After successfully staging a wildcat strike for higher wages in 2019, many workers at the Tridonex auto-parts plant in the Mexican city of Matamoros, across the border from Texas, set their sights higher: replacing the union that they say failed to fight for them.
Six workers at the factory, which refits second-hand car parts for sale in the United States and Canada, told Reuters they felt let down that their union, SITPME, did not back their demands for better pay. About 400 Tridonex workers protested outside a Matamoros labor court last year to be allowed to switch unions.
When the first protests broke out in 2019, many of the plant’s roughly 4,000 workers earned just above the then-minimum wage of 176.72 pesos ($8.82) a day.
The Tridonex workers and thousands more at other Matamoros factories walked off the job demanding a 20% raise and 32,000-peso bonus, many without union backing. In nearly all cases, the companies conceded.
“This showed us what we were capable of,” said Edgar Salazar, then a Tridonex employee. “We know we have rights, but the union just wants to cash in. It doesn’t support us at all.”
Jesus Mendoza, SITPME’s long-time leader, said his union generated jobs and delivered perks to its members while maintaining harmonious relationships with employers.
However, Salazar and many of his Tridonex colleagues wanted to throw their support behind a new organization led by activist and attorney Susana Prieto.
But their efforts are failing, labor experts acknowledge.
Dismantling the power of Mexico’s entrenched unions is proving a tough challenge, some labor activists say, with few signs that reforms promised under a new North American trade deal are yet charting an easier course.
Amid resistance from SITPME, the Tridonex workers’ request to be represented by Prieto’s union has still not been put to a vote. Legal challenges by attorney Prieto to replace unions at 45 other factories in the area have also stalled.
When Prieto urged strikes in January to again demand higher pay, just a few hundred people protested across a handful of companies.
“They’re scared, because they don’t have anyone to defend them,” Prieto said. According to Prieto, about 600 of her supporters at Tridonex — including Salazar — were fired between April and October 2020. Reuters could not independently confirm this.
Cardone Industries, Tridonex’s Philadelphia-based parent, did not respond to a question about allegations of retaliation.
It says layoffs were made due to reduced demand following pandemic lockdowns but did not provide further details. Cardone is controlled by Canadian company Brookfield Asset Management.
Leftist President Manuel Andres Lopez Obrador passed a law in 2019 guaranteeing workers the right to independent unions. Though strong on paper, it does not come fully into effect until 2023.
“The law in general is very good. But that doesn’t mean we’re going to get any change in Mexico anytime soon,” said Kimberly Nolan, a labor scholar at the Latin American Faculty of Social Sciences research institute.
Some of the Matamoros workers are now looking to the United States for backing.
A new free trade deal between Mexico, the United States and Canada (USMCA) implemented last year enshrined workers’ rights to choose which union administers their collective contract.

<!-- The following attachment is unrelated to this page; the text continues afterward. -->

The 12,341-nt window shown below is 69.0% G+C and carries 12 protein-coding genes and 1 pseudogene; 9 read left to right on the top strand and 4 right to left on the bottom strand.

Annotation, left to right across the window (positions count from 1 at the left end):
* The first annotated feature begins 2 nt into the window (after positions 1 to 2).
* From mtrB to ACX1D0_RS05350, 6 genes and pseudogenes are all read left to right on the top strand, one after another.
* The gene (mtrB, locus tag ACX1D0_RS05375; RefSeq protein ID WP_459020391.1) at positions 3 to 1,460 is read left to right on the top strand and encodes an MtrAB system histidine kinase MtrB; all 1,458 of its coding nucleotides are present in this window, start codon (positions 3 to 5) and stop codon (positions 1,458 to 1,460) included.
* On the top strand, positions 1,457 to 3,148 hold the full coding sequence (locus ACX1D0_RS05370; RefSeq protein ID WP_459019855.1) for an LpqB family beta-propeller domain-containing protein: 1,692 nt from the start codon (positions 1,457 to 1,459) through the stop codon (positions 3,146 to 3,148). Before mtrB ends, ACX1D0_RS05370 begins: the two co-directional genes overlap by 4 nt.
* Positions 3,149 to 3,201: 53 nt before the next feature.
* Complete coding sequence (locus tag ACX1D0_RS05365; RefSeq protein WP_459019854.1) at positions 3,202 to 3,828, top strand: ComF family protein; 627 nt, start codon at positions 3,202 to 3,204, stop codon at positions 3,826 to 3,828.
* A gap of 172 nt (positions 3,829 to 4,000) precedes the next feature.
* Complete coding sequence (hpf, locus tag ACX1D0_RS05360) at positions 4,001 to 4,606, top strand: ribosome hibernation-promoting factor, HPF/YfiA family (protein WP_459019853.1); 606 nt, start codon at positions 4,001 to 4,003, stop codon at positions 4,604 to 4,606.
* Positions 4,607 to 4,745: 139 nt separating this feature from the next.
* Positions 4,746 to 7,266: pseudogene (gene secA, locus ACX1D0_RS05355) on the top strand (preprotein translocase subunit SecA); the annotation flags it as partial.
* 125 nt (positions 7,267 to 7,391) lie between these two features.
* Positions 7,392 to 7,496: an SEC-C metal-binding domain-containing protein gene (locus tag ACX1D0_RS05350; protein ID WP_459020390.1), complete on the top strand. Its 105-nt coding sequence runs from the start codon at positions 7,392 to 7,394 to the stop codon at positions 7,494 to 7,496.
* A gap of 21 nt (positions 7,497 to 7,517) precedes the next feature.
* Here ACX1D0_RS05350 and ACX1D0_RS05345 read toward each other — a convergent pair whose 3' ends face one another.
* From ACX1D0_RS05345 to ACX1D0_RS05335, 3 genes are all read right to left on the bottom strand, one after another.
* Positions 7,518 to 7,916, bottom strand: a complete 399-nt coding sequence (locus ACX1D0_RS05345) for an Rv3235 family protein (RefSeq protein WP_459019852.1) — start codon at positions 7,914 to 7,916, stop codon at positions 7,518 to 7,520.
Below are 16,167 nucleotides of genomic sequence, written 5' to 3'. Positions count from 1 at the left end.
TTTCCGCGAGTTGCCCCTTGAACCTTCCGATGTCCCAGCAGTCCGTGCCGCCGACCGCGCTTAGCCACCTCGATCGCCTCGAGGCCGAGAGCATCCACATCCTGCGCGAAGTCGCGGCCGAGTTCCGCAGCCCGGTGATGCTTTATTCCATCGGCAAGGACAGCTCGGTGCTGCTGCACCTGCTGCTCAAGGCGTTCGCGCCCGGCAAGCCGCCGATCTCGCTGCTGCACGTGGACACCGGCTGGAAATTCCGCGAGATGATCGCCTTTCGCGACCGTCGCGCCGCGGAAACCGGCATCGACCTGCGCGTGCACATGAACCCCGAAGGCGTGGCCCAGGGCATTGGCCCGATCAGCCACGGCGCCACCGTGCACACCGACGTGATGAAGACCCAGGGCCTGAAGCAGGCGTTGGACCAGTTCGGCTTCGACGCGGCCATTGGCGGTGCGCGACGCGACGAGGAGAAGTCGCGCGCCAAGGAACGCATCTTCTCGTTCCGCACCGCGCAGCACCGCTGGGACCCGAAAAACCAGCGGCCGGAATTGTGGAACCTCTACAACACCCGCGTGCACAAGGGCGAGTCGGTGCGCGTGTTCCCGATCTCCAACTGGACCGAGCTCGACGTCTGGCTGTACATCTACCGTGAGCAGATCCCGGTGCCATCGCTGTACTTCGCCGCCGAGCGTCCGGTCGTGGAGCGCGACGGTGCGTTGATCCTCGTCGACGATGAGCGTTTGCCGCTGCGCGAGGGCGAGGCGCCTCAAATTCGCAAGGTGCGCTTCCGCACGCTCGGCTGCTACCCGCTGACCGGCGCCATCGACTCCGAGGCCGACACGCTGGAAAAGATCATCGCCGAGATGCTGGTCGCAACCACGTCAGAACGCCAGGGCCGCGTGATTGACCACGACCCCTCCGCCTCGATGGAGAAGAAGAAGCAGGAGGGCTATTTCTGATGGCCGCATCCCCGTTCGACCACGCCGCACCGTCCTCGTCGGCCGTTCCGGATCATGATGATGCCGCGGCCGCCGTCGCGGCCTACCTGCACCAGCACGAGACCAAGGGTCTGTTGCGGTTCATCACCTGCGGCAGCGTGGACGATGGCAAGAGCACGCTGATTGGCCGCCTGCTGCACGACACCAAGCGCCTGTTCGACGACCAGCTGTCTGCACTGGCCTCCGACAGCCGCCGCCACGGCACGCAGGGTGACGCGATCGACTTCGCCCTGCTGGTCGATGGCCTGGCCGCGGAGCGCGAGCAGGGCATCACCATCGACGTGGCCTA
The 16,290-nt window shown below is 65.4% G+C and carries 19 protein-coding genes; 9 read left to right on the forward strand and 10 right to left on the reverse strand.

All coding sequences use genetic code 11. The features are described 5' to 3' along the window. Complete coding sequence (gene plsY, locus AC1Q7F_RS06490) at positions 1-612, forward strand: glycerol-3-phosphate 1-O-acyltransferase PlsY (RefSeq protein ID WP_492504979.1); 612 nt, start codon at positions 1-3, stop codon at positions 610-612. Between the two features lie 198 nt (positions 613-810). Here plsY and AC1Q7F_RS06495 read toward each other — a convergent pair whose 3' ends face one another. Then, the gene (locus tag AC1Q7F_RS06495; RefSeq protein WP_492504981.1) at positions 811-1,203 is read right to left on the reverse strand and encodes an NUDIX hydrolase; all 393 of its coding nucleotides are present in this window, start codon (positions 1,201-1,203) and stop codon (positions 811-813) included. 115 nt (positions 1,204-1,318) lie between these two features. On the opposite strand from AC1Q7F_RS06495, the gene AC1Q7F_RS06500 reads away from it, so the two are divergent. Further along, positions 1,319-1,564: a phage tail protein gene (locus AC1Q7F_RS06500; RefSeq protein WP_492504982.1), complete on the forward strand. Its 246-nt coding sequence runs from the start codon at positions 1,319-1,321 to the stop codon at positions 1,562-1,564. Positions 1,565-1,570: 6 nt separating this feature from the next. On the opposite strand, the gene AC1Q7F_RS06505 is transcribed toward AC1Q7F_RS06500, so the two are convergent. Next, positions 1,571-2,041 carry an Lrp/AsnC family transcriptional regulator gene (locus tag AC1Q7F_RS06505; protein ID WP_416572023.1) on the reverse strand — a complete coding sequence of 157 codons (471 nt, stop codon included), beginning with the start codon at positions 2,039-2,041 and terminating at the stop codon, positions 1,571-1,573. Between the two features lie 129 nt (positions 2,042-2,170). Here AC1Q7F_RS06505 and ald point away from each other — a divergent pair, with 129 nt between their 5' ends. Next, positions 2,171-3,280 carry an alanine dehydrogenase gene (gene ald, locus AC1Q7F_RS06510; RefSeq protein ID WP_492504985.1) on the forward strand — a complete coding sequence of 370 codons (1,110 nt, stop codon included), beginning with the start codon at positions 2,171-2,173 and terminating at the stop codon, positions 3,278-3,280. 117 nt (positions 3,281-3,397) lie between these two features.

With Democrat Joe Biden now president, Mexico may come under close scrutiny to uphold the USMCA’s pro-worker provisions, which were partly designed to prevent low labor costs from leeching more U.S. jobs.
Under the treaty, companies failing to ensure freedom of association for workers in Mexico could be sanctioned with tariffs and other penalties.
The Office of the U.S. Trade Representative, which runs U.S. trade policy, did not respond to a question of how the Biden administration would treat violations of the trade pact’s labor measures.
But Katherine Tai, head of the agency, said last week she was “not afraid” to use the enforcement provisions of the USMCA, without specifying which issues could come under review.
The powerful U.S. union federation, the AFL-CIO, told Reuters in April it was drafting cases against companies in Mexico under USMCA, and would make details public in May.
Matamoros is one of a string of Mexican border cities which American firms were lured to by cheap labor in recent decades. Its factories supply parts for General Motors Co, Toyota Motor Corp, Stellantis and other automakers.
Booming trade with the United States has brought jobs to areas of northern Mexico but labor rights lag.
Companies in Mexico have commonly fired workers, among other tactics, rather than allow them to agitate for new unions, say activists, scholars and government officials.
“They fire them; they suppress them. They stop giving extra hours. They don’t give bonuses. They change them to night shift,” said Alfredo Dominguez, head of the Federal Center of Conciliation and Labor Registration, created under the labor reform to ensure collective contracts are legitimate.
One of the labor ministry’s priorities is to eliminate so-called “protection contracts,” signed between unions and employers without workers’ prior consultation or knowledge, which Dominguez said make up at least 80% of all collective contracts in Mexico.
The labor reform, once implemented, will also do away with local panels blamed by labor activists for long delays in the process of establishing new unions like Prieto’s. The boards will be replaced with tribunals reporting to the judicial branch.
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